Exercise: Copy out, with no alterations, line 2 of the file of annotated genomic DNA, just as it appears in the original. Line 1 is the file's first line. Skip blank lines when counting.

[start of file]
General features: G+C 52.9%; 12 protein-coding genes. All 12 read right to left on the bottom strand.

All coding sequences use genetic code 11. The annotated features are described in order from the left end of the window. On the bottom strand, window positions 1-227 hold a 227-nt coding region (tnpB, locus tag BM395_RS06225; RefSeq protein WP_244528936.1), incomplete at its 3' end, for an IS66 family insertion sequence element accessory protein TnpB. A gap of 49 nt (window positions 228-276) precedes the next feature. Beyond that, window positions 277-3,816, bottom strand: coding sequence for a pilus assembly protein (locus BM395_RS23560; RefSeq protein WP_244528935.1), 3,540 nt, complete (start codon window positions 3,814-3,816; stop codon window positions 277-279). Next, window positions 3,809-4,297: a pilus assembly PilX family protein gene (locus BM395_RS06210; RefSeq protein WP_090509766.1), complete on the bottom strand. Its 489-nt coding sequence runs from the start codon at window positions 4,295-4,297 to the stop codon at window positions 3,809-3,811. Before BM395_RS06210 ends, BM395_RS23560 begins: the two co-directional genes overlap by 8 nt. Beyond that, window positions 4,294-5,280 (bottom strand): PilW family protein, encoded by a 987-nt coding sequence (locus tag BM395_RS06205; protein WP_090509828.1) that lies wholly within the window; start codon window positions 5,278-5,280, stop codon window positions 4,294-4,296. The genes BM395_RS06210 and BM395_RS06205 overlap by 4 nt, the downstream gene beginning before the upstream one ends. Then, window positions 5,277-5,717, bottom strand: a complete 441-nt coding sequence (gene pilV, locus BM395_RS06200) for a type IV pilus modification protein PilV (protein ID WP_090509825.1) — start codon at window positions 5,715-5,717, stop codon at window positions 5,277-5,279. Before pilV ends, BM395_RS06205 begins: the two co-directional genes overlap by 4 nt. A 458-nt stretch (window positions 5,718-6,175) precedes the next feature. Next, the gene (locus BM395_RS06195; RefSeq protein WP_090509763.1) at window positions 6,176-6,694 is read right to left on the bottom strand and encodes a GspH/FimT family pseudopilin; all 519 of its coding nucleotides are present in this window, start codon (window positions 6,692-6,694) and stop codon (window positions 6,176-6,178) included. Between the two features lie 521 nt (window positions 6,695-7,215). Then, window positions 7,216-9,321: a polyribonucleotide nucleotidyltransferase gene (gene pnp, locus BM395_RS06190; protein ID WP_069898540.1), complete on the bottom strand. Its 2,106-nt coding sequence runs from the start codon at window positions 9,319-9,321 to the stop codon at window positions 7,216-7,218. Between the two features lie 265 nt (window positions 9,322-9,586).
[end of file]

All coding sequences use genetic code 11. The annotated features are described in order from the left end of the window. On the bottom strand, window positions 1-227 hold a 227-nt coding region (tnpB, locus tag BM395_RS06225; RefSeq protein WP_244528936.1), incomplete at its 3' end, for an IS66 family insertion sequence element accessory protein TnpB. A gap of 49 nt (window positions 228-276) precedes the next feature. Beyond that, window positions 277-3,816, bottom strand: coding sequence for a pilus assembly protein (locus BM395_RS23560; RefSeq protein WP_244528935.1), 3,540 nt, complete (start codon window positions 3,814-3,816; stop codon window positions 277-279). Next, window positions 3,809-4,297: a pilus assembly PilX family protein gene (locus BM395_RS06210; RefSeq protein WP_090509766.1), complete on the bottom strand. Its 489-nt coding sequence runs from the start codon at window positions 4,295-4,297 to the stop codon at window positions 3,809-3,811. Before BM395_RS06210 ends, BM395_RS23560 begins: the two co-directional genes overlap by 8 nt. Beyond that, window positions 4,294-5,280 (bottom strand): PilW family protein, encoded by a 987-nt coding sequence (locus tag BM395_RS06205; protein WP_090509828.1) that lies wholly within the window; start codon window positions 5,278-5,280, stop codon window positions 4,294-4,296. The genes BM395_RS06210 and BM395_RS06205 overlap by 4 nt, the downstream gene beginning before the upstream one ends. Then, window positions 5,277-5,717, bottom strand: a complete 441-nt coding sequence (gene pilV, locus BM395_RS06200) for a type IV pilus modification protein PilV (protein ID WP_090509825.1) — start codon at window positions 5,715-5,717, stop codon at window positions 5,277-5,279. Before pilV ends, BM395_RS06205 begins: the two co-directional genes overlap by 4 nt. A 458-nt stretch (window positions 5,718-6,175) precedes the next feature. Next, the gene (locus BM395_RS06195; RefSeq protein WP_090509763.1) at window positions 6,176-6,694 is read right to left on the bottom strand and encodes a GspH/FimT family pseudopilin; all 519 of its coding nucleotides are present in this window, start codon (window positions 6,692-6,694) and stop codon (window positions 6,176-6,178) included. Between the two features lie 521 nt (window positions 6,695-7,215). Then, window positions 7,216-9,321: a polyribonucleotide nucleotidyltransferase gene (gene pnp, locus BM395_RS06190; protein ID WP_069898540.1), complete on the bottom strand. Its 2,106-nt coding sequence runs from the start codon at window positions 9,319-9,321 to the stop codon at window positions 7,216-7,218. Between the two features lie 265 nt (window positions 9,322-9,586).